3.5 The Superintendent of each park unit or program office that uses VIPs will designate a VIP Coordinator/Program Manager, who will be responsible for administering the VIP program at the park/office level. The Park VIP Program Manager’s duties will be reflected in the incumbent’s position description and will include (1) development of program funding requests and program reports, and submission of same to the Regional VIP Manager; (2) monitoring and recording use of park VIP funds; (3) providing guidance and assistance to park staff supervising VIPs; (4) leading/mentoring volunteers; and (5) such other duties as are specified in RM-7.
3.6 Park and Program Managers will be responsible for civic engagement and public involvement strategies relevant to program mission and management. Managers have a civic responsibility to reach out to the public in a way that revitalizes the NPS mission.
VIP Program Coordinators and Managers will provide technical assistance to the Service and ensure that all volunteer-related activities communicate the NPS mission and invite the public to participate in that mission. Applicable policy elements should be incorporated into training and development programs. Paid and non-paid staff are actively encouraged to integrate the principles of civic engagement into their regular work activities. See Director’s Order #75A: Civic Engagement and Public Involvement.
4.1 VIP. An individual who performs work for the NPS under a current, signed individual or group volunteer agreement, as evidenced by Optional Form 301a, without promise, expectation, or receipt of pay for services rendered, is considered to be a VIP provided such service is within the scope of a statute authorizing the Service’s use of volunteers. Volunteers are not subject to the wage, hour, and compensation provisions of the Fair Labor Standards Act of 1938 (29 USC 201 through 219).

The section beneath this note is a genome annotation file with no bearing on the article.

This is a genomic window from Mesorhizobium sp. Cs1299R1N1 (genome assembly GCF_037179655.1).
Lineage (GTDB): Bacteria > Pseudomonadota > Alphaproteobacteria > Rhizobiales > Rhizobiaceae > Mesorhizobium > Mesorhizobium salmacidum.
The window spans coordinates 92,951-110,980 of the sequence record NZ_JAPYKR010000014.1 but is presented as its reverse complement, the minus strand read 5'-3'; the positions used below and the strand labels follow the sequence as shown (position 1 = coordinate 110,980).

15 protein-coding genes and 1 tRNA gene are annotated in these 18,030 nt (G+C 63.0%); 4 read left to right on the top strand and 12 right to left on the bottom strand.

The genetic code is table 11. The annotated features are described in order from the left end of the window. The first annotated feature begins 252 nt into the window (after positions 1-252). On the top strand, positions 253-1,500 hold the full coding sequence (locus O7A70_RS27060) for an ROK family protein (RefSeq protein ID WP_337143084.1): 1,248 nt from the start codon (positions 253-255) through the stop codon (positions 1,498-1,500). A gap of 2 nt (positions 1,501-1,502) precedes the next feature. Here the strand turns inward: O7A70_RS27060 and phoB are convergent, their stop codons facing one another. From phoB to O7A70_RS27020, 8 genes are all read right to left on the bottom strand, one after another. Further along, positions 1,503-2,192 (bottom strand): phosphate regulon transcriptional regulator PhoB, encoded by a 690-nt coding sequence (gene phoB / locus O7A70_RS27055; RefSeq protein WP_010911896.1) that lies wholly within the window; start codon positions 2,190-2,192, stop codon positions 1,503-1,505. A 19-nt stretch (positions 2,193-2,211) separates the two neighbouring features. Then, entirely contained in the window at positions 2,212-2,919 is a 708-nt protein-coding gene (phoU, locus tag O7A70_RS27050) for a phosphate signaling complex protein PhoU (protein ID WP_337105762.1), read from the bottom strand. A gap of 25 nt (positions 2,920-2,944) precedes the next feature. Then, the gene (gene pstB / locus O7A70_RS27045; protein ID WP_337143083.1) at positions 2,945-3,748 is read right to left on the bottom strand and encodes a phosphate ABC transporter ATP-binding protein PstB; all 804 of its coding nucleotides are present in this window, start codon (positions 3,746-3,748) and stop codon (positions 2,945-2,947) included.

A VIP’s completed Optional Form 301a must include an accurate job description and designate a supervisor. This information may be included on the form or in an attachment. A group volunteer agreement will be accompanied by the Optional Form 301b which provides a complete listing of group volunteer participants covered under that agreement.
4.2 Master Volunteer Ranger. A Master Volunteer Ranger is any VIP who (1) commits to and completes 500 hours per year for the National Park Service, and/or (2) participates in one or more specialized NPS volunteer groups (for example, Trails & Rails Volunteers and/or Emeritus Volunteer Program).
4.3 Presidential Volunteer Ranger. A Presidential Volunteer Ranger is any VIP who contributes at least 4,000 hours of cumulative service to the National Park Service.
(See RM-7, section 4)
5.1 VIPs will be selected without regard to race, creed, religion, age, sex (including gender identity or pregnancy), sexual orientation, national origin, or disability.
5.2 Individuals convicted of minor crimes who are participating in court-approved probation, work release, or alternative sentencing programs, may serve as VIPs at the discretion of the Superintendent. Generally, a person who has been convicted of a felony, violent crime, crime against persons, or crime involving use of a weapon will not be utilized in the NPS VIP program; however, the Superintendent may permit the person to volunteer based on an analysis of the nature of the crime, the date of conviction, evidence of rehabilitation, etc.